H1a: The relationship between viewing daytime television talk shows and the estimation of the frequency of certain improper or undesirable behaviors in the United States will be stronger among international students than American students;

H1b: The relationship between viewing daytime television talk shows and holding negative attitudes toward human relationships in the U.S. will be stronger among international students than among American students; and

H1c: The relationship between viewing daytime television talk shows and having more negative perceptions about human relationships in primary groups in the U.S. will be stronger among international students than among American students.

Methods

Sample

Questionnaires were administered to a total of 320 American and international students at a large southeastern university. The American students were enrolled in introductory journalism and mass communication courses. About 80% of these U.S. students were non-majors or beginning majors who were enrolled in their first mass media course. The remainder were students majoring in public relations, advertising, or print journalism, academic areas that don't emphasize cultivation effects. All in all, it was unlikely that many of these students had prior knowledge of cultivation analysis or were overly sensitive to media effects.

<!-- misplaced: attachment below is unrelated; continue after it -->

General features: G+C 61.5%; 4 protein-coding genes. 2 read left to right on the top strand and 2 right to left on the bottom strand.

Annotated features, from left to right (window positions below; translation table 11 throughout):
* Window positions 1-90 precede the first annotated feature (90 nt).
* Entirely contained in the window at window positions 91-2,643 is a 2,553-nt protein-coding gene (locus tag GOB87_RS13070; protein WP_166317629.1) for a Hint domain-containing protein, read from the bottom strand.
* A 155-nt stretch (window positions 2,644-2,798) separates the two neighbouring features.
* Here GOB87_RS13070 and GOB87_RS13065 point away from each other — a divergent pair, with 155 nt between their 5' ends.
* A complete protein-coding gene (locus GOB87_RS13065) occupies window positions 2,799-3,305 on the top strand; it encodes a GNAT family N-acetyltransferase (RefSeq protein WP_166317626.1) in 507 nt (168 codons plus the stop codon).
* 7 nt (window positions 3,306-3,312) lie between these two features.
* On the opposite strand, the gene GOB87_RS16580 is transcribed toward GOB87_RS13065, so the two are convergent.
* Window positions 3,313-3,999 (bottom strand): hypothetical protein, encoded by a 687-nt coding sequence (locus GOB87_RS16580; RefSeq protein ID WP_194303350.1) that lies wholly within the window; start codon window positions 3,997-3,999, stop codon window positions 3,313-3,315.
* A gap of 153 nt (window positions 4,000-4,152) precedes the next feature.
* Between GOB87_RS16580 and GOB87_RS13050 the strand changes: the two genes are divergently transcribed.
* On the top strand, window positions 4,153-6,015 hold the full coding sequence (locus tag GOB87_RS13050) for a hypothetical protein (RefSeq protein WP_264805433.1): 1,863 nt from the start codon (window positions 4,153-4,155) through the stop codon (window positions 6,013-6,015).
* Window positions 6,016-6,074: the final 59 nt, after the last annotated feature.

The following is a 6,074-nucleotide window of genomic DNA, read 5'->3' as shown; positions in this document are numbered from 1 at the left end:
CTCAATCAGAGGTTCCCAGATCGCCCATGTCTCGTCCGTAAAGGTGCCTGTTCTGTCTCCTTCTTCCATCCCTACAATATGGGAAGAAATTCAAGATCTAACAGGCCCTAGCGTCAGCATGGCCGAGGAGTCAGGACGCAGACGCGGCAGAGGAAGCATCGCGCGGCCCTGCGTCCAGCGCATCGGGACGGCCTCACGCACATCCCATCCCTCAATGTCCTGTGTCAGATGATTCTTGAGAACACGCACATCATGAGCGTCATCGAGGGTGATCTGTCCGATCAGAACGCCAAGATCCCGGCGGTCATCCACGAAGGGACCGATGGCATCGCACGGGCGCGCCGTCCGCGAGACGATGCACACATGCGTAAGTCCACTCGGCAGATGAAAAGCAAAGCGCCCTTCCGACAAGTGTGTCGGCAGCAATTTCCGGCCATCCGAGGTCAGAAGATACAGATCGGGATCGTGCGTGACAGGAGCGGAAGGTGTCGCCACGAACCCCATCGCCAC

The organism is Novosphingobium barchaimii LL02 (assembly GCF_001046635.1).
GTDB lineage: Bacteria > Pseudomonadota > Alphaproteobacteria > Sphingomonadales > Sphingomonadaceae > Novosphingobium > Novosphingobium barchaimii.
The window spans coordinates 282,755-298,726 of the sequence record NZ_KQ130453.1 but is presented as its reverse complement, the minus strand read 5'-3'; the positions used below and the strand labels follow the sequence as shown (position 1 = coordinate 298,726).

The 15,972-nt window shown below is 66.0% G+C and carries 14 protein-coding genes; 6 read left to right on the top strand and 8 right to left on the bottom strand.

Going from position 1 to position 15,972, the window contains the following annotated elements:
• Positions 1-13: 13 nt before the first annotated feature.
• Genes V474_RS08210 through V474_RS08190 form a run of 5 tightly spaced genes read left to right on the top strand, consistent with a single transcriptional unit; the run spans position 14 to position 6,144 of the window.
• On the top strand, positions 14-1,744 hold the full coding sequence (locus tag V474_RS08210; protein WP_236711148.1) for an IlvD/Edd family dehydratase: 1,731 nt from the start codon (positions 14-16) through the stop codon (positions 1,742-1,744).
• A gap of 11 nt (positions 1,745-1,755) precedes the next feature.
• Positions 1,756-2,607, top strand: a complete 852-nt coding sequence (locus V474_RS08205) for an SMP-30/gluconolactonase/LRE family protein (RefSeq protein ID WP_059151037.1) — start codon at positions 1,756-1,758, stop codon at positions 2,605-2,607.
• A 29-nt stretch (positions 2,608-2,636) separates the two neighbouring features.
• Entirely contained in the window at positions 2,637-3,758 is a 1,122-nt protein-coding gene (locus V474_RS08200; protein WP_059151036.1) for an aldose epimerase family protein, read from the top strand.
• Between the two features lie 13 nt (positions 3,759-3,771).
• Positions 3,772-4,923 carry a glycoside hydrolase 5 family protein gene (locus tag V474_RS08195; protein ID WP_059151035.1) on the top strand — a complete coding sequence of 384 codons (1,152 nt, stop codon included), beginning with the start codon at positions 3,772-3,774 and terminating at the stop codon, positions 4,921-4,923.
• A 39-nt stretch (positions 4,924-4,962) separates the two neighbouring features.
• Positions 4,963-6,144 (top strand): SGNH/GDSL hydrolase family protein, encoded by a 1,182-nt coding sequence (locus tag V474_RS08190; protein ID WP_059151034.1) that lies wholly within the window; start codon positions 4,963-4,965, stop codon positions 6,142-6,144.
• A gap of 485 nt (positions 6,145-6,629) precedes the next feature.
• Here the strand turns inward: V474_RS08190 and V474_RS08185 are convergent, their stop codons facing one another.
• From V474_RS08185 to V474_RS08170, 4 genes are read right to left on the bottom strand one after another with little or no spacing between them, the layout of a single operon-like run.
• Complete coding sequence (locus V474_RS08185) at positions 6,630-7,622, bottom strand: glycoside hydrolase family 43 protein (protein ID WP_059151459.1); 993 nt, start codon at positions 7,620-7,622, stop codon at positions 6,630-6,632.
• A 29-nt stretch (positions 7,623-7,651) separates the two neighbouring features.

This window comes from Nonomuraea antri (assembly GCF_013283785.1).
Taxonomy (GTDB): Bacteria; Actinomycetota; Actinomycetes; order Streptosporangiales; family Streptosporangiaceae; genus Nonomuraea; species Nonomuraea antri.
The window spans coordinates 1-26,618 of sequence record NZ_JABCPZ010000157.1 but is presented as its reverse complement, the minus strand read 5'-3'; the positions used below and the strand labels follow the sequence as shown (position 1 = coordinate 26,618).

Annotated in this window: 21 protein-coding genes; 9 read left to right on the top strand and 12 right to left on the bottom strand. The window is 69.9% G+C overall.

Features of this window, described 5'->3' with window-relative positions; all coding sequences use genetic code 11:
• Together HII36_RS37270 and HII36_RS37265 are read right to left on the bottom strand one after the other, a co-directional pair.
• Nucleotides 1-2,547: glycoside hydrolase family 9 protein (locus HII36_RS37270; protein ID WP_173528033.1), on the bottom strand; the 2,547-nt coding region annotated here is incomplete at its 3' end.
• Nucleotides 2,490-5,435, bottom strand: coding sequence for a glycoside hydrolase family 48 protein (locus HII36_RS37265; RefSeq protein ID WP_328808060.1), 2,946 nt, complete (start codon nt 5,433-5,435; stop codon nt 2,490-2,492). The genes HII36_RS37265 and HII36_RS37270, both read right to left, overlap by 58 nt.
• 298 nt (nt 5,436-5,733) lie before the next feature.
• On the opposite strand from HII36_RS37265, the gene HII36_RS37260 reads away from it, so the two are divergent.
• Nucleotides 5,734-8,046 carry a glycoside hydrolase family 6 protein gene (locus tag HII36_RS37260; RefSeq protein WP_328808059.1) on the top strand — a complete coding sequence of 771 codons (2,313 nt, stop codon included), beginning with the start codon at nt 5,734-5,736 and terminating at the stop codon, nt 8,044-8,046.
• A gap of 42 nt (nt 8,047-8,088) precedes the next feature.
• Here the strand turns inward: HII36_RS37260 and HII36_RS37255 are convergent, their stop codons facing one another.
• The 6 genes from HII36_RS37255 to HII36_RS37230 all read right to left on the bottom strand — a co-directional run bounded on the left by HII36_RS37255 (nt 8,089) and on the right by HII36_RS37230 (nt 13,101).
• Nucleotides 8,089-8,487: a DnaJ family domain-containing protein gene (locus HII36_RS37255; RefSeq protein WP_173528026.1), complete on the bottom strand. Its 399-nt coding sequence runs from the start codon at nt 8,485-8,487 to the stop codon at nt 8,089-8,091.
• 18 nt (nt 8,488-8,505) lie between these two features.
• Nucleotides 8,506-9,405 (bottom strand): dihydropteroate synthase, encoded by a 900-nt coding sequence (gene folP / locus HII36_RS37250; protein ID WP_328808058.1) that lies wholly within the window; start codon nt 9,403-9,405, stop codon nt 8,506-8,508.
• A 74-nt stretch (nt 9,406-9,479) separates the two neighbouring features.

The international students were recruited from various settings, including American Language Program classes, an international coffee hour sponsored by the university's Office of International Activities, and an e-mail listserve for international students. About 69% of the international students came from Pacific Rim countries. They had been in the U.S. an average of 1 year and 3 months. After eliminating incomplete and unusable surveys, there were 152 respondents in the American student group and 143 in the international student group. The two samples did not differ significantly in terms of gender (58% of the U.S. sample were females compared to 50% of the international sample), but the international student sample was older than the American sample and more likely to be graduate students. (2)

The American students watched more overall television than did the international students, averaging about 2 hours and 20 minutes compared to 1 hour and 30 minutes (p < .001). The two groups did not differ on talk show viewing frequency.